Wealth is Wasted on the Wealthy

I had an idea or two in mind this morning but now they’ve flown, and I’m feeling a little like Fran in this clip from Black Books when, given a job as a favour from one of Manny’s underworld mates, she is asked to give a presentation with no clue as to what her job is about or even what the company does.

The rich – or at least those who comment in public on the issue of wealth inequality – are fond of saying that they ‘earned’ their money and therefore have a right to keep it, thereby implying that poor(er) folk just don’t work hard enough. There also seems to be an attitude that they know how to handle wealth, whereas poorer folk wouldn’t be able to. There may be some truth in this; a number of people who’ve won ridiculous amounts on the lottery fritter it away and end up as poor as they were before. But it’s about the mindset. How rich do you feel? Do rich people really, genuinely appreciate what they have? Or do they take it for granted and only want more? How many yachts is enough?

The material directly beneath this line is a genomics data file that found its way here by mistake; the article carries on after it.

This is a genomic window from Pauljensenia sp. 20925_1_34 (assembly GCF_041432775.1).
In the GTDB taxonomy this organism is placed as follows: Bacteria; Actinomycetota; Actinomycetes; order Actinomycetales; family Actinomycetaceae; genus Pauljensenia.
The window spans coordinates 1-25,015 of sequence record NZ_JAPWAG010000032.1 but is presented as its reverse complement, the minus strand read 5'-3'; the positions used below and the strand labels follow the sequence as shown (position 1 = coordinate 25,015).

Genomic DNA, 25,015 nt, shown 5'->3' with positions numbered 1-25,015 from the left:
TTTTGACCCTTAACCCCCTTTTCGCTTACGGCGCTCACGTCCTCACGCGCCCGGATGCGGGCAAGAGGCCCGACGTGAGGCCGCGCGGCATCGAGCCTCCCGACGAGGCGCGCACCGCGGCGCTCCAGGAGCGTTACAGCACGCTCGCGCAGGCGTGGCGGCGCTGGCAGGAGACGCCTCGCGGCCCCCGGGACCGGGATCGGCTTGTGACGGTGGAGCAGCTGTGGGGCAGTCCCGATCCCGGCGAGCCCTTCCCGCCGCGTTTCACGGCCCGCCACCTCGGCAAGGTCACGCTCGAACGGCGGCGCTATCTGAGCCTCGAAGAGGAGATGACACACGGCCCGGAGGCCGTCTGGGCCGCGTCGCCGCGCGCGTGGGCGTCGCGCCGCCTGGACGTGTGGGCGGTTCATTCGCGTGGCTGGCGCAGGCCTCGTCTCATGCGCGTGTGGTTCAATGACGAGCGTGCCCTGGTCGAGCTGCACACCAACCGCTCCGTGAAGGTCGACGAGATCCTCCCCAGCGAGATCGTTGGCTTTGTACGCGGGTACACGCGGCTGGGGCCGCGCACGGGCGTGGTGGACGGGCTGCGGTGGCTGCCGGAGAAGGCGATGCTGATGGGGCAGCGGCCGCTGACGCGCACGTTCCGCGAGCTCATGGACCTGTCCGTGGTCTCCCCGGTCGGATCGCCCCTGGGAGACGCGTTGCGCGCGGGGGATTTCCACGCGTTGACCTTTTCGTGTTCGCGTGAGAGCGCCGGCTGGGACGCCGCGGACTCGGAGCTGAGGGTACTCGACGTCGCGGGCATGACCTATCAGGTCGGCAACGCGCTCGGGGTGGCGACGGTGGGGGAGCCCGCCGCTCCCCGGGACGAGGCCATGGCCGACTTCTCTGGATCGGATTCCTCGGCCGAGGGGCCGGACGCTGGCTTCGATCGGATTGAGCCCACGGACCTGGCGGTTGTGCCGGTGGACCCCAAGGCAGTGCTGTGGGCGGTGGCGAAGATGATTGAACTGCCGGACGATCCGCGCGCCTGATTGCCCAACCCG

Of course ‘the rich’ are not a homogeneous group, any more than ‘the masses.’ It all depends on your perspective; when you look at crowds from a distance, people appear much closer together than they are in reality. So that although ‘the powerful’ (who are largely contiguous with ‘the rich’) always pull together when threatened, at other times they are probably further apart than we imagine. Like Orion’s belt, they only look like a constellation from where we’re standing.

I’m working on supposition here, since the wealthiest people I know have large houses in the suburbs and a social conscience; I don’t know anyone with a private jet or an estate or a fancy yacht, let alone any owners of multinational companies or bosses who get six-figure bonuses. (My brother-in-law did once have a boat but it sank a couple of years back after he’d spent years doing it up.)

But do rich people actually appreciate how rich they are? I suspect they don’t; furthermore I suspect that, just as I have no concept of what it would be like to have millions in the bank, so they have no idea what it’s like to worry about the rent or to choose between heating and eating. As Paul McKenna says, after a certain point it’s not about what you have but your attitude towards it. Are you poor in mind? Do you always want more? Do you compare yourself with others who have more? How rich do you feel? To be ‘poor and content’ may be a mealy-mouthed cliche but if you’re rich and discontented there’s nowhere to go. You’re on a treadmill.

So: as Fran so helpfully says, what are we doing? What’s it all about? Is this the best that we can be?

What am I doing here?

Watch the clip – it’s really funny.

Kirk out

PS I’ve recently learned the Greek for rich, which is ‘plautos’. Hence ‘plutocrat.’